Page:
Short Version: Felt horrible, had a meltdown (inside), 1:02:55, 19th place.
The farther away I get from Sunday, the less upset about this race I get. Reading race reports from Laurel and Dan helped, especially since they had similar reactions to the humid, miserable conditions. Seeing similar pace trajectories from the New Haven 20K where there were also similar conditions helped as well. I came out of the race on Sunday feeling like maybe I needed to scrap my cycle and take some time off. By this morning, I’m feeling fine and ready to finish up this cycle.
I went into Sunday on very tired legs, with a 13 mile workout earlier in the week and 60 something miles on my legs already. Even without tired legs, however, the humidity (upper 80s), temperature (78 by the end) and dew point (70) conspired to make for a tough environment. Starting from the warmup, I felt sluggish and exhausted.
One of the nice things about a USATF Championship Race is that women and men have separate starting chutes. In this case, we just split the road in half. This is nice, however, for those of us who don’t enjoy steeplechasing over-eager men who can’t believe a woman could be faster. I ended up having to dodge and weave some women anyway, but it was still a pretty smooth start.
Having learned from my experience in the wind and rain at VCM, I was determined not to get left behind the back and ran a far more aggressive first mile than I usually do to hang on to the top women. I wasn’t wearing a watch and have no idea what my pace was, but I didn’t “ease” into anything. I settled into a little clump and tried to tuck in for a few miles but the head of our line was grumpy about being a wind block and instead of trading every mile like most normal people, kept sprinting ahead of us. We would all beat him eventually. (Race Lesson: Take turns, it’s way easier than going it alone). Throughout the whole first 5K, I kept encouraging myself to be patient and to let the race play out in front of me.
Given my familiarity with the course, the hills were probably my favorite part. I eased up and just got through them. My only challenge was that there was mud on the road from construction and rain had made it really slippery. It was right around mile 4 where I started to feel really, really hot, conveniently just after an aid station where I could have dumped water on my head.
As we got onto Dorset Street again, the cramp that had been threatening since about a half mile in the race just took over. It felt like a band across my entire abdomen and nothing seemed to resolve it. I’ve had about two cramps in my whole life, so I didn’t know how to deal with it. I tried poking at it, changing my form, altering my pace and as many breathing patterns as I could think of but I couldn’t shake it. Anytime I tried to run faster than about marathon pace, my stomach just seized up and I couldn’t breath. Perfect.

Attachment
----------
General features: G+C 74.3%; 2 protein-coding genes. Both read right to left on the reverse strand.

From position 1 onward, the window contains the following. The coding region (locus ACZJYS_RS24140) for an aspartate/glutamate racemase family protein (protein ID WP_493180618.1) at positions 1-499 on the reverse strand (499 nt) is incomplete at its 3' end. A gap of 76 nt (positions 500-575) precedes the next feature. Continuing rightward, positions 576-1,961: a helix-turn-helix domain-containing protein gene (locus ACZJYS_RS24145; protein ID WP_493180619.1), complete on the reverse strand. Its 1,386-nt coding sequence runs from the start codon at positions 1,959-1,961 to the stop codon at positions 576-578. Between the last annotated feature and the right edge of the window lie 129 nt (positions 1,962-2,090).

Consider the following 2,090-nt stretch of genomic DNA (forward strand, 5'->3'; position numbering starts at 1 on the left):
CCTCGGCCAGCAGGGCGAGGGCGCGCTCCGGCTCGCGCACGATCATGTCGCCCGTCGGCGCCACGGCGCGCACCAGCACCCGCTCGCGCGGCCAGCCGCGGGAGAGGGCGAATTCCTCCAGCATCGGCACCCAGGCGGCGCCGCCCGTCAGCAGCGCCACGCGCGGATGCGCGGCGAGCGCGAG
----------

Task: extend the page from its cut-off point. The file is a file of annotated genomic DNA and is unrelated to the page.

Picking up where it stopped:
When I was previewing the course, I was super excited for the last 5K that starts after the hill up to the golf course. When I got there on race day, however, I was anything but pleased. My stomach hurt and I felt like I was jogging through what was one of my goal races for the summer. Quitting crossed my mind. When I went through the 10K at 41 plus, I really started to meltdown. Prior to that, with no watch, I’d retained a hope that I was running fine and just feeling the humidity. That 10K split brought me back to Earth.
The last 5K was just misery. I worked at passing the few people in worse shape than me, but my cramp had reached a point where I couldn’t even pretend to kick it in. I jogged to the finish in just under 1:03 and it took all of my grown up powers of control not to burst into tears of frustration. Thankfully, my friend Jill was the Volunteer Coordinator and is maybe the best post-bad race friend ever. Instead of offering “good job,” she admitted that I didn’t look great and just let me be grumpy. We decided to start making a new bumper sticker that says “I Don’t Train This Hard to Cross the Finish Line.” I love that girl.
The good news is that I felt entirely fine yesterday with no more soreness than I would normally have from a workout and my mood has lifted. All our races can’t be good and I’d rather have the Labor Day 15K be miserable than the marathon.
6:45 pace is really becoming comfortable for me, for better or for worse.
I need to be better about adjusting for performance in humidity.
Age is just a number and if the people I raced on Sunday were any indication, I have plenty of running years left.
GMAA put on a heck of a race; the volunteer support was outrageous, the course really is a great one in good weather and every detail was attended to, impressive for a race in only its second year. If you find yourself in Vermont on Labor Day next year, it’s highly recommended.
The Olde Bones Girls had their first complete team at a USATF event, impressive since there were only 3 of us running against teams with a bazillion more members.